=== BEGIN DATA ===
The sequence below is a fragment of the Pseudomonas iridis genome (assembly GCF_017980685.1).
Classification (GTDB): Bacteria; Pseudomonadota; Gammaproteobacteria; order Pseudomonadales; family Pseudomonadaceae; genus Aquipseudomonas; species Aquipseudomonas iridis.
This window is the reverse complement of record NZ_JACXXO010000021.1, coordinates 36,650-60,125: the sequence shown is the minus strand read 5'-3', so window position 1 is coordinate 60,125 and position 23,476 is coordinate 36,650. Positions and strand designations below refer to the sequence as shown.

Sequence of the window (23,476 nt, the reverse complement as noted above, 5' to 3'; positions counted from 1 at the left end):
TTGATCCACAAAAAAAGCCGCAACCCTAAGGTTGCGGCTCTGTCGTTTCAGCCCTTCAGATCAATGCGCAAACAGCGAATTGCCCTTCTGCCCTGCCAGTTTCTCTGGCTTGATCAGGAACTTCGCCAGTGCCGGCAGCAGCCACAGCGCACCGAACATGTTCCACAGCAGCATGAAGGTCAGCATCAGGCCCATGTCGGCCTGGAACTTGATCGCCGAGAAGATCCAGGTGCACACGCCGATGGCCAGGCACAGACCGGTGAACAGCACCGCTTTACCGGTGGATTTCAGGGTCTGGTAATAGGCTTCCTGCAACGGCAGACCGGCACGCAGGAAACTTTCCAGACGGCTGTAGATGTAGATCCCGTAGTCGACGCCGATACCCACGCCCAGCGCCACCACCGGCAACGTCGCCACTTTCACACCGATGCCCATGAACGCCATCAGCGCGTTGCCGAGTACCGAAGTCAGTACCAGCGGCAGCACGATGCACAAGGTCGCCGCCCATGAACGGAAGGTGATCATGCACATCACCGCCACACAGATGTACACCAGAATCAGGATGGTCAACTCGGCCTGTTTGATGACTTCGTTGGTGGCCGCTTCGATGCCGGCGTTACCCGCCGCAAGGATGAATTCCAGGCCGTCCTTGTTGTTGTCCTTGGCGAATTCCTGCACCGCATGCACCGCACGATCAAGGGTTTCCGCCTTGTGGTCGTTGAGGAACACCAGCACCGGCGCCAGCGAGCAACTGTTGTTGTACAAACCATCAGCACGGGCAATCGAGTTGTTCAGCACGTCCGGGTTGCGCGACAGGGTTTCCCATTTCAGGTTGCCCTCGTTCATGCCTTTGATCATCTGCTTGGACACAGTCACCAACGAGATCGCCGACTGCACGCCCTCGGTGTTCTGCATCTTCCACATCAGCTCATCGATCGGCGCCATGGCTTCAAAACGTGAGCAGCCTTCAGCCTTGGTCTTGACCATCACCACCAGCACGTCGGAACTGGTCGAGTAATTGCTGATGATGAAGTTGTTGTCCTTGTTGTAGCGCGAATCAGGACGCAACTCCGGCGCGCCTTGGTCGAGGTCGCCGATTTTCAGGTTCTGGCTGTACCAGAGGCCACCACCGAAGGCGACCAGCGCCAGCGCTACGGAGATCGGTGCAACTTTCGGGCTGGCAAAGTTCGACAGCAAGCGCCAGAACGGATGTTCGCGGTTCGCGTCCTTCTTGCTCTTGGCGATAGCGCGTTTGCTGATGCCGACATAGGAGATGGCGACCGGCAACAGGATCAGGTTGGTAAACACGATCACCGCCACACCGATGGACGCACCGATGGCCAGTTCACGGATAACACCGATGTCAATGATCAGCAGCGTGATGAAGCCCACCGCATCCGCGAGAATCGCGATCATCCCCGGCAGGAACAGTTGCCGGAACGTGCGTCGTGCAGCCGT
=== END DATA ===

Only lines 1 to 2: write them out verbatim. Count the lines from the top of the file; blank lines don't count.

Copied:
The sequence below is a fragment of the Pseudomonas iridis genome (assembly GCF_017980685.1).
Classification (GTDB): Bacteria; Pseudomonadota; Gammaproteobacteria; order Pseudomonadales; family Pseudomonadaceae; genus Aquipseudomonas; species Aquipseudomonas iridis.